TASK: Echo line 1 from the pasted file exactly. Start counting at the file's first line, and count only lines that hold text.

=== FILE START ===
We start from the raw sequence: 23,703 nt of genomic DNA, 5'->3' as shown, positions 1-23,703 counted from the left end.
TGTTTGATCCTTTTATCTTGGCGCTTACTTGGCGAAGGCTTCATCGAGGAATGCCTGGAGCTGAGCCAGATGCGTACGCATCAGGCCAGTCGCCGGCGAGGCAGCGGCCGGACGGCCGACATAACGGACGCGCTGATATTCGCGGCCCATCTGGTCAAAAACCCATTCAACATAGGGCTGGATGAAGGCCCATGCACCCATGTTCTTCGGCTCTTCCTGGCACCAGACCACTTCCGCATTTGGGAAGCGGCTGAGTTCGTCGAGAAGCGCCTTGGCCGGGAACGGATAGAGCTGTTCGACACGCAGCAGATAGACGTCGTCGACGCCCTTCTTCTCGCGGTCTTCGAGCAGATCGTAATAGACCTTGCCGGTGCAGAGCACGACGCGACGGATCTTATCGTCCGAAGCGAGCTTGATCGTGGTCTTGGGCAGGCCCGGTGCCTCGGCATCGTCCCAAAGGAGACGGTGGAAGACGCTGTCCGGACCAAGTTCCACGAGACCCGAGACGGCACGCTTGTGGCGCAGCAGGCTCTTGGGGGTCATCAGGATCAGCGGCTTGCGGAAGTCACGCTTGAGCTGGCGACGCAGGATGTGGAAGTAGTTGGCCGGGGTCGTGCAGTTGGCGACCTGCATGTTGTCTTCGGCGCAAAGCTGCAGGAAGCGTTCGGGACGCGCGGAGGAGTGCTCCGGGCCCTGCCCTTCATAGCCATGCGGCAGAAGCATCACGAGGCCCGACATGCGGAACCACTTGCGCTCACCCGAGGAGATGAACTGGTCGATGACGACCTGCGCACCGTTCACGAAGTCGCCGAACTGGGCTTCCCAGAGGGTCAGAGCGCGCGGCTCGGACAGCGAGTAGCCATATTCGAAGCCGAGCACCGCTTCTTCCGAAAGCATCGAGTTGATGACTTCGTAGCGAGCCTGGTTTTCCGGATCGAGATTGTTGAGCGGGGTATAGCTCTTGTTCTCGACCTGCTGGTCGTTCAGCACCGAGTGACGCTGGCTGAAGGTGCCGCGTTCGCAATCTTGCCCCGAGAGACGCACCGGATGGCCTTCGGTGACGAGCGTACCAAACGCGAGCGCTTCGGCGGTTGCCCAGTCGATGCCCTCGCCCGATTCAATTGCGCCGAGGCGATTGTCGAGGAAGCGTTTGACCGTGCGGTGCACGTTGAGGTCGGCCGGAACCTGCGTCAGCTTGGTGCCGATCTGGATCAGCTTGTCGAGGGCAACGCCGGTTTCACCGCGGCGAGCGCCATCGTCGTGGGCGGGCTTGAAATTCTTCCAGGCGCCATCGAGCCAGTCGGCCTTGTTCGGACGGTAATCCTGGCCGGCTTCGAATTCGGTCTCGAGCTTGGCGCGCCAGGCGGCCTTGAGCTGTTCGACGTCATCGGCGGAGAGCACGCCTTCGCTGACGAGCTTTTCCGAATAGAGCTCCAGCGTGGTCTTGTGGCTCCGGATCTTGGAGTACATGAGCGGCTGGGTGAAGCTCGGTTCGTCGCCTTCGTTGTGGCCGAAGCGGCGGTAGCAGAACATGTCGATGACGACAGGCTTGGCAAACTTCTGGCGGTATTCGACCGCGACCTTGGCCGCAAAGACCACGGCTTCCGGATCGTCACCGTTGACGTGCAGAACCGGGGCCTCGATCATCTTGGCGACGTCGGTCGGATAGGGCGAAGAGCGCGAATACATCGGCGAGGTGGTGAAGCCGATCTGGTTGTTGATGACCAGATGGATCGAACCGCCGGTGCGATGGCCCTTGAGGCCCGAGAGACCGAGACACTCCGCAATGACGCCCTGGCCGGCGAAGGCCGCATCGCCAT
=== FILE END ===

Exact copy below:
We start from the raw sequence: 23,703 nt of genomic DNA, 5'->3' as shown, positions 1-23,703 counted from the left end.